Fact Sheet 2
The Troposphere (Lower Atmosphere)
Virtually all the atmospheric effects that we call "weather" occurs in the troposphere. The primary feature that characterizes the troposphere is its linear decrease in temperature with increasing altitude.
The graph to the left shows the average temperature of what scientists call the "ICAO. Standard Atmosphere" as a function of altitude.
The slope of the line on the linear portion (straight part) of the graph is called the thermal lapse rate or simply the "lapse rate."
The stratosphere begins at the height at which the lapse rate becomes non-linear. The temperature within the stratosphere increases with increasing altitude.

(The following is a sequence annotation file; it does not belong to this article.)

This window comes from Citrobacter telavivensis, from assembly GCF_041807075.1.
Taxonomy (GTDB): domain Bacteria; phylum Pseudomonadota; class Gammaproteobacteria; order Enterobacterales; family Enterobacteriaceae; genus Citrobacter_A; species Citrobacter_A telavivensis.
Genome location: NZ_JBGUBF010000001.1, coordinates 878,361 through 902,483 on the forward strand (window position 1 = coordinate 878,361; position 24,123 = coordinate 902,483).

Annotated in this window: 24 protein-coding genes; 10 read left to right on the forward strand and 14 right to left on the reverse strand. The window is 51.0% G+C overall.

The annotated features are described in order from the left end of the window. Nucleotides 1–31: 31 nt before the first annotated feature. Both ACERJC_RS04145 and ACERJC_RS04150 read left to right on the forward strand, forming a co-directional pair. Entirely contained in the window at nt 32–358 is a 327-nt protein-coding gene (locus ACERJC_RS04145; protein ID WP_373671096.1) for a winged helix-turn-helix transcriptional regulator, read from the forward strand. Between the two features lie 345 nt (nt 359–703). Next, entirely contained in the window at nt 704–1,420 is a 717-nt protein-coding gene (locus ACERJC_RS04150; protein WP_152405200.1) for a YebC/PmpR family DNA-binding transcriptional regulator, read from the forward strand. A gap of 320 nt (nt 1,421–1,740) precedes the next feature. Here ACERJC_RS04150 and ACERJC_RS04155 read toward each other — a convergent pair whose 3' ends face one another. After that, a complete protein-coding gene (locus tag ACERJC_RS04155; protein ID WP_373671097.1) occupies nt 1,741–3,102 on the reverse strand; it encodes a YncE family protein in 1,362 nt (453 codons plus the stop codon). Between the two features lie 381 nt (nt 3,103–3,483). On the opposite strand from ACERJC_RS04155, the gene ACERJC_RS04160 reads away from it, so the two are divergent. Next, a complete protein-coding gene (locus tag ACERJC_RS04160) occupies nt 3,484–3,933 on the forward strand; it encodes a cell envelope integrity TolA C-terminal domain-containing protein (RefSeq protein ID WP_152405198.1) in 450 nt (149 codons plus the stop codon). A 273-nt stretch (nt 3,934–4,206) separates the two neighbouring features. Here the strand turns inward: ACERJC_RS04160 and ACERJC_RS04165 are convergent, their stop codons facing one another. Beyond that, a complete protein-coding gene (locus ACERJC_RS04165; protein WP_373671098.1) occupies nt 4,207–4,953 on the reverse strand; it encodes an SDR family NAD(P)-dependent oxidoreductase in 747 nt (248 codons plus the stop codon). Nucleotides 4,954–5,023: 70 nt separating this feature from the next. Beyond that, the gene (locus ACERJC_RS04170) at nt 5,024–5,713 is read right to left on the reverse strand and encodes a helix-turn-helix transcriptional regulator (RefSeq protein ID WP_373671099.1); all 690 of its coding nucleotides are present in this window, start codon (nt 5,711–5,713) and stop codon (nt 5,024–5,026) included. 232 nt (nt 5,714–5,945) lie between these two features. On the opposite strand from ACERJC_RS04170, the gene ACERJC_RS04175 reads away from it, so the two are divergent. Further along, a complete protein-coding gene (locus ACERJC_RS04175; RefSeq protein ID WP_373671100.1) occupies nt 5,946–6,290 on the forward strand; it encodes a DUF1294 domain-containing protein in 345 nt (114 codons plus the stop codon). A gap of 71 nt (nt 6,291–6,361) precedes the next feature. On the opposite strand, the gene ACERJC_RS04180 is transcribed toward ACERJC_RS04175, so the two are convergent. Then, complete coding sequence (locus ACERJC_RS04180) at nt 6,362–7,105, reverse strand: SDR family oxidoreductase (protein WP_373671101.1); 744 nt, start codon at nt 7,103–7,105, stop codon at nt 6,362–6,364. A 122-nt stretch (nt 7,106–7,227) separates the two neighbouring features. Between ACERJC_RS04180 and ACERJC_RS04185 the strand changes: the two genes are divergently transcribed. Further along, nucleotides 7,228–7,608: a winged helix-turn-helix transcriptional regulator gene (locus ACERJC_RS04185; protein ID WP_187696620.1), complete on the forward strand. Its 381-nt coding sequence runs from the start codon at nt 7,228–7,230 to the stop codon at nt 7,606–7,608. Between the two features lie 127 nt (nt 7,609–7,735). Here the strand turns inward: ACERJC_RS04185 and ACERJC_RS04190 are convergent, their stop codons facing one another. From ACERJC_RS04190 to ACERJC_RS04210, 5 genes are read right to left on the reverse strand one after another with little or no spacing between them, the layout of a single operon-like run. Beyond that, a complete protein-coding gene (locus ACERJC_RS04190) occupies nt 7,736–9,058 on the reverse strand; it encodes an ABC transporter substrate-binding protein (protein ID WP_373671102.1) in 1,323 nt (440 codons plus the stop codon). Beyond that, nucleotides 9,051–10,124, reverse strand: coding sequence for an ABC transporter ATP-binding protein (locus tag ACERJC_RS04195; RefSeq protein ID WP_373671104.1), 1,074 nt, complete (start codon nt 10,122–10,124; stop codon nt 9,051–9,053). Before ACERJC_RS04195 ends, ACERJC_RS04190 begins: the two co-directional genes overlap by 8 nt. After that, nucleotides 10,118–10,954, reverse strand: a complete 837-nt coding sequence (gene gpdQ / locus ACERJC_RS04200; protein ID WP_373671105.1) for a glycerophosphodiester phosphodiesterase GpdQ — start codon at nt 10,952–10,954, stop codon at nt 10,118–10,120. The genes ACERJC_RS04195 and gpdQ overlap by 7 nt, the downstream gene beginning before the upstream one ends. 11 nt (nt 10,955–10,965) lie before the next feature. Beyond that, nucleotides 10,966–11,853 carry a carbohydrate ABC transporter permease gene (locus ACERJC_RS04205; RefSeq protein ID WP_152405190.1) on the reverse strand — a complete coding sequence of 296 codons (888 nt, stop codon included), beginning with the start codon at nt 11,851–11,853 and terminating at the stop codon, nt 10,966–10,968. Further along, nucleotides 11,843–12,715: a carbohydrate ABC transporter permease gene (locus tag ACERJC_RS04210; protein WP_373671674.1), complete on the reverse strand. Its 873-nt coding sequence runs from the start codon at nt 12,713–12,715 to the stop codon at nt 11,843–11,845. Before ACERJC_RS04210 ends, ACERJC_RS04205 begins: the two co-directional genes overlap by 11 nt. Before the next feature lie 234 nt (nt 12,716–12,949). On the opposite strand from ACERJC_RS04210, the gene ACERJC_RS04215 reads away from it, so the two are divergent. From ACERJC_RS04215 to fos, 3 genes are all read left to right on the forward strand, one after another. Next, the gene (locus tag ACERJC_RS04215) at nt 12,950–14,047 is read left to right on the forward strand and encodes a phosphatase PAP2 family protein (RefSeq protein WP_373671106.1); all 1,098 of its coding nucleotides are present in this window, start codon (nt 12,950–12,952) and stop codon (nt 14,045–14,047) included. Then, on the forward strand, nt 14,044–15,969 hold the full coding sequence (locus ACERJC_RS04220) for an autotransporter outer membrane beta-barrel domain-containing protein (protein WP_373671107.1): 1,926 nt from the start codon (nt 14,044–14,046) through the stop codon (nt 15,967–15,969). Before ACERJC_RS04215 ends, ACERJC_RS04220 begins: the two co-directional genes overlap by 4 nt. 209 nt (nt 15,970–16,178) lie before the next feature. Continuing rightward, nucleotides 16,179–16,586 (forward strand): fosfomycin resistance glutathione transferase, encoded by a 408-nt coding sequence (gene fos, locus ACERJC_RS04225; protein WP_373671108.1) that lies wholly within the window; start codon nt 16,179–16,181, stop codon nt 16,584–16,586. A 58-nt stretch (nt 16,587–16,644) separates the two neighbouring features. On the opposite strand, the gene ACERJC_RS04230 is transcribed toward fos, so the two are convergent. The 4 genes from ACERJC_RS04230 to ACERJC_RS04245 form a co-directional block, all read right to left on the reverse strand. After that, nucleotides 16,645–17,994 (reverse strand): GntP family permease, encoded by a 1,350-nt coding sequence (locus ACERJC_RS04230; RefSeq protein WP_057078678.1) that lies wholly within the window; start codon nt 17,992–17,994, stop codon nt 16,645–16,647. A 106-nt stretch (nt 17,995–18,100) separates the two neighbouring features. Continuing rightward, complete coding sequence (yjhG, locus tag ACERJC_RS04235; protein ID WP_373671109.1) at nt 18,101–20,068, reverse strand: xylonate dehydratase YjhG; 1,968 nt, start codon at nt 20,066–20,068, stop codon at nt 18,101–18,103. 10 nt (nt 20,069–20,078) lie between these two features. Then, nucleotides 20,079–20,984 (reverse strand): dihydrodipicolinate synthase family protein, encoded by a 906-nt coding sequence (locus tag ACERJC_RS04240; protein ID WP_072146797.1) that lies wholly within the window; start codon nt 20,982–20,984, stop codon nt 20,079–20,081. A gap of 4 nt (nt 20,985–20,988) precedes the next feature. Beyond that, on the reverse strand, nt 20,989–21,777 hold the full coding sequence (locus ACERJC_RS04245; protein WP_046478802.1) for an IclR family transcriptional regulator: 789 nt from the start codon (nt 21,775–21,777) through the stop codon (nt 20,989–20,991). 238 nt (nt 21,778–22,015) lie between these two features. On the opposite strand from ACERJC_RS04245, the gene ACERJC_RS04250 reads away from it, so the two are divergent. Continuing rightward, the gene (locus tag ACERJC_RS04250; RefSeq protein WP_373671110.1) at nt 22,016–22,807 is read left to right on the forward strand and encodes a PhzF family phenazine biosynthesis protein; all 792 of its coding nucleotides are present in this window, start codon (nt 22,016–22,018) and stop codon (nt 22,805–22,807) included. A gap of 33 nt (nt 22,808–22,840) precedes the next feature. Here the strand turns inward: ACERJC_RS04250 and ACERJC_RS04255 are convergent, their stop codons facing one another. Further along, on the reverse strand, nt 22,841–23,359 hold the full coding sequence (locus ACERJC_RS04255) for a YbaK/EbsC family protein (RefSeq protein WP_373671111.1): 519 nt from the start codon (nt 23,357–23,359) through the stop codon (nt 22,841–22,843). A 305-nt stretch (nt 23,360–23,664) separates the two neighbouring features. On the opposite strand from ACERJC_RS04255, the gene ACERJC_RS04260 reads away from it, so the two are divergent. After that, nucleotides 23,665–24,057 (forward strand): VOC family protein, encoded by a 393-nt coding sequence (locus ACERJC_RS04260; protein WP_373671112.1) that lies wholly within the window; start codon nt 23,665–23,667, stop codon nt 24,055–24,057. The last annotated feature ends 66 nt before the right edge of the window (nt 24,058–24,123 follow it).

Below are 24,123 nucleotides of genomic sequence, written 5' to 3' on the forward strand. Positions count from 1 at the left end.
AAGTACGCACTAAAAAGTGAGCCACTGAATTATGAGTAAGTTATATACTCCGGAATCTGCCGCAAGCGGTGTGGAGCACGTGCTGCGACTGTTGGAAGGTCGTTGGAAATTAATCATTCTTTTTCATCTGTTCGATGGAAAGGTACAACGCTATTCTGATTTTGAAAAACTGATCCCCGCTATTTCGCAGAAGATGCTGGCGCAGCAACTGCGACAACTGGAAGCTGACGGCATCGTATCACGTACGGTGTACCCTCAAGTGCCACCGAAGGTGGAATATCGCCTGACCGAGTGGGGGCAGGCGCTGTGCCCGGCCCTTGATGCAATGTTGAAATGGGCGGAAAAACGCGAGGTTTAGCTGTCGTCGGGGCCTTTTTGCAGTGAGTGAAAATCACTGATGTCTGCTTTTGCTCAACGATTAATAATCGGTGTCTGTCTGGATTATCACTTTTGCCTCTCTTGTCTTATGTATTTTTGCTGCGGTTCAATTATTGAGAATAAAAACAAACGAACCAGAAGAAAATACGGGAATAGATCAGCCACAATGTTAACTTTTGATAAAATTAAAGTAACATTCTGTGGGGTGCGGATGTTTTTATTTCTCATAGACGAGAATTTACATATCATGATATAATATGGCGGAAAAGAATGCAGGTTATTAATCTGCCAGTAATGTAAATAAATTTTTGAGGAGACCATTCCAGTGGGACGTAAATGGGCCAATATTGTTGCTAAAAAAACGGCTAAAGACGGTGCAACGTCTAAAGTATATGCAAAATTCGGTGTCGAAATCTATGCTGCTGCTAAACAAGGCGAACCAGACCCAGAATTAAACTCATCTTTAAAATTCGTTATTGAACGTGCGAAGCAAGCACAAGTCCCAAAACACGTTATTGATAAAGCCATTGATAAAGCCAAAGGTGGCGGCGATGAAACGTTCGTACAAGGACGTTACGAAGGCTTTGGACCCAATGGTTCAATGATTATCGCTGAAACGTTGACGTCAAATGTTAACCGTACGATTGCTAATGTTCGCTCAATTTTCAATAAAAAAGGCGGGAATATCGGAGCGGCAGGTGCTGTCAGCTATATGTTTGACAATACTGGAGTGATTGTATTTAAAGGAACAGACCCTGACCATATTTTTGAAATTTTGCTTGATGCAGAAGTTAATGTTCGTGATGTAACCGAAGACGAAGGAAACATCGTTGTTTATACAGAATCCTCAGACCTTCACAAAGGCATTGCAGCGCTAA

The atmospheric pressure drops as one increases altitude. The greatest rate of pressure change occurs at sea level.
As one moves upwards through the atmosphere the rate of pressure change per kilometre of altitude decreases. This is a non-linear (curved line) effect.
Unlike most liquids, gases are highly compressible. The compressibility of air causes its density (kg/m3) to be greatest at sea level.
As with pressure, the density of the atmosphere decreases (in a non-linear way) as one moves upwards through the atmosphere.
To reach atmospheric densities which approach zero one must move upwards to altitudes of at least several hundred kilometres.
There is no distinct boundary between the Earth's atmosphere and outer space. The Earth's atmosphere just keeps getting less and less dense, until its effects are considered negligible.
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